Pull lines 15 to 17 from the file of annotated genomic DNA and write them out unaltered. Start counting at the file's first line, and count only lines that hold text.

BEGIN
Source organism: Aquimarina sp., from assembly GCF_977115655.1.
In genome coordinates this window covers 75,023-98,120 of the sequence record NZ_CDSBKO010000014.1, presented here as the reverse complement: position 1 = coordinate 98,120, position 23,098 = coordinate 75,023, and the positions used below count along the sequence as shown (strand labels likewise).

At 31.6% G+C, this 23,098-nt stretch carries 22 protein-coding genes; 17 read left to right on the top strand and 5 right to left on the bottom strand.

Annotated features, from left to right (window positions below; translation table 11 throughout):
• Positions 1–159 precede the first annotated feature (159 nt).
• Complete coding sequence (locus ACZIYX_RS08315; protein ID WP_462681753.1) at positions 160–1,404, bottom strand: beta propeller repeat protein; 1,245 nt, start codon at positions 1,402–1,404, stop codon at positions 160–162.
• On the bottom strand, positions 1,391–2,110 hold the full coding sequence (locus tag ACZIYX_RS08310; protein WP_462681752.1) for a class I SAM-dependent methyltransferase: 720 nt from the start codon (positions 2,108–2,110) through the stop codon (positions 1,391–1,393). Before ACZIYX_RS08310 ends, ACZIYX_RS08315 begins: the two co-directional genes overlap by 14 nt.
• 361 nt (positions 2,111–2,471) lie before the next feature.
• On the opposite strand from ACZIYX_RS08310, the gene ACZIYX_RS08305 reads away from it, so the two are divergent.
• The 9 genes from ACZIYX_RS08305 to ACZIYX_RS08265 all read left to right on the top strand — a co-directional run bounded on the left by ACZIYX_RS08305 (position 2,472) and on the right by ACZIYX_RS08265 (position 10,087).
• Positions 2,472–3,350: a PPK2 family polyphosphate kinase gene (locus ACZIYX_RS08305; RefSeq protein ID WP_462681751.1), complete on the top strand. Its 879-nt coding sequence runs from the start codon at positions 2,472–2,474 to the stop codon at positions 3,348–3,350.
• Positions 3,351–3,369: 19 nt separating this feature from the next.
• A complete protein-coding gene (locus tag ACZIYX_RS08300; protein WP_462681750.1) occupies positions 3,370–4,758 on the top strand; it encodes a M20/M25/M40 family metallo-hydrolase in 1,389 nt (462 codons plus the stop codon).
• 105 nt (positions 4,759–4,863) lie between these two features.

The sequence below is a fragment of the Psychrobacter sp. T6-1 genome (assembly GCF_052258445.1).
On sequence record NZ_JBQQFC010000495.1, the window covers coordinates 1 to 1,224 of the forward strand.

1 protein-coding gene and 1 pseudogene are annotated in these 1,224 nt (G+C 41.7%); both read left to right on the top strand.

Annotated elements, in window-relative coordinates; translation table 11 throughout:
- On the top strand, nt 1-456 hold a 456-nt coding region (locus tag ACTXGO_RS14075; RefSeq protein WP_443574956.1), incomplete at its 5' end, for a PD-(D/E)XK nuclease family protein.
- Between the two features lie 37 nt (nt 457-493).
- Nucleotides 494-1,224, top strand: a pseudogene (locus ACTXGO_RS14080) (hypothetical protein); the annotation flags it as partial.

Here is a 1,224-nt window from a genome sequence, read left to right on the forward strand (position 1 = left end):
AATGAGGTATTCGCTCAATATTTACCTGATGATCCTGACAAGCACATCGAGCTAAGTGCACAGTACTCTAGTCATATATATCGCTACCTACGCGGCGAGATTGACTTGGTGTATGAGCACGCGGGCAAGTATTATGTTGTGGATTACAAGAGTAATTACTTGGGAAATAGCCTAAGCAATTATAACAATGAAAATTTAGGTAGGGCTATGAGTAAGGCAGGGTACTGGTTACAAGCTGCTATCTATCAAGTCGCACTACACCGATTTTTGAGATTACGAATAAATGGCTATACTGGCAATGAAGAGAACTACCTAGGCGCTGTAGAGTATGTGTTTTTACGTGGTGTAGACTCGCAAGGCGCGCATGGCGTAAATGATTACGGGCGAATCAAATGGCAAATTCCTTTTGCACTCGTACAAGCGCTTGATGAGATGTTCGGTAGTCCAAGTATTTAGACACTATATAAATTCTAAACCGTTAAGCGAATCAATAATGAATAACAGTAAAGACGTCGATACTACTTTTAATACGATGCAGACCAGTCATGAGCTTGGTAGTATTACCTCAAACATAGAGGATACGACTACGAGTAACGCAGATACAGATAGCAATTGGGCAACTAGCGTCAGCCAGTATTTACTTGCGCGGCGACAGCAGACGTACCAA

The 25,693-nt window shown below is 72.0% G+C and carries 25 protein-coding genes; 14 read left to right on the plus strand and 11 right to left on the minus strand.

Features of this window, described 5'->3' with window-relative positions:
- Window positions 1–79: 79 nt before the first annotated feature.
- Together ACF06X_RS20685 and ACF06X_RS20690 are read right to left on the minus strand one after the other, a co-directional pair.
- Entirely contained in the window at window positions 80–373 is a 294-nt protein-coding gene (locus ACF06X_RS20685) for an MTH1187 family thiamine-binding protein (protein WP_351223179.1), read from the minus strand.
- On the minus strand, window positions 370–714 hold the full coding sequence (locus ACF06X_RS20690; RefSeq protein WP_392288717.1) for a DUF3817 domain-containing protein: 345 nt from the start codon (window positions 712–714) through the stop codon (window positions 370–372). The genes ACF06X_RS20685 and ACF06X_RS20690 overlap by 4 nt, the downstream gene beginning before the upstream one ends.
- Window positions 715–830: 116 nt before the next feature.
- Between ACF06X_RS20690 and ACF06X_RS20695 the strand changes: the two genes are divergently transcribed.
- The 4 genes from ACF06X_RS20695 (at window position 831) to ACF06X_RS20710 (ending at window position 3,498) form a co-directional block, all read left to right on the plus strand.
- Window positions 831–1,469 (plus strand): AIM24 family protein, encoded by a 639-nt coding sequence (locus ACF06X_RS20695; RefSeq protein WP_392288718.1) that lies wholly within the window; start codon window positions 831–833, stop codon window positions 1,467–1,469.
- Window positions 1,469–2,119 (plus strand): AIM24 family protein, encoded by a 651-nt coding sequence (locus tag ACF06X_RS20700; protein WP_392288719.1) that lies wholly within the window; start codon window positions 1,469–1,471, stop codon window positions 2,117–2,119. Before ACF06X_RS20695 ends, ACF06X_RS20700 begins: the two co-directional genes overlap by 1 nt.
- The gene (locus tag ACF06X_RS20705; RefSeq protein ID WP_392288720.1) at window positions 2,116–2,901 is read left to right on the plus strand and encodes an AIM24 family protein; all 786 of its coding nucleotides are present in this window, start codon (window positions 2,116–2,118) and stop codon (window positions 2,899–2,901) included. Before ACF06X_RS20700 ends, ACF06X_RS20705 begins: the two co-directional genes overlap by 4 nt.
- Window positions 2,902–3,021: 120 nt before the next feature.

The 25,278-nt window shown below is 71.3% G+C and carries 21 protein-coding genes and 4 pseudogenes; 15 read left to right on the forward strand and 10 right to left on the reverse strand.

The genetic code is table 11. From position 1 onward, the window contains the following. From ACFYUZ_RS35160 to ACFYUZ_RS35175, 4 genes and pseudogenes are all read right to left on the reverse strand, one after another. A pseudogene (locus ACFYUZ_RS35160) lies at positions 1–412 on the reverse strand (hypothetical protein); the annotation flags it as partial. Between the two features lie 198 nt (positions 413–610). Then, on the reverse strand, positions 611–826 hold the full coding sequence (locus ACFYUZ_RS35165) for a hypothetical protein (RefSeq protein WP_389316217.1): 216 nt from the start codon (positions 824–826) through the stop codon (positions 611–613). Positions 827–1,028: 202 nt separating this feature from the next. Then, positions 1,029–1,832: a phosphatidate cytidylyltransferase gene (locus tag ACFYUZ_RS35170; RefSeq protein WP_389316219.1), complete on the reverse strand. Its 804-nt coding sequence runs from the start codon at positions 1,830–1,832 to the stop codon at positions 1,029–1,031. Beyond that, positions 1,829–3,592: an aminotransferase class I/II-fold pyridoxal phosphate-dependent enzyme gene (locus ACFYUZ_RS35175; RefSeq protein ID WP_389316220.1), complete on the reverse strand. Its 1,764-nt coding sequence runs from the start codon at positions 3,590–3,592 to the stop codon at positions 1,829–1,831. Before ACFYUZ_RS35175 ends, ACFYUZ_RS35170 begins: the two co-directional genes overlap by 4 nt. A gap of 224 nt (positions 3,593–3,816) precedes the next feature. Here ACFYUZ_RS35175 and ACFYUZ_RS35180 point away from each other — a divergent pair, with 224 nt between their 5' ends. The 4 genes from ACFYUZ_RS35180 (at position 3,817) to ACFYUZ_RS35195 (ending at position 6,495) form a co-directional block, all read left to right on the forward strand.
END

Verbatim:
The sequence below is a fragment of the Psychrobacter sp. T6-1 genome (assembly GCF_052258445.1).
On sequence record NZ_JBQQFC010000495.1, the window covers coordinates 1 to 1,224 of the forward strand.

1 protein-coding gene and 1 pseudogene are annotated in these 1,224 nt (G+C 41.7%); both read left to right on the top strand.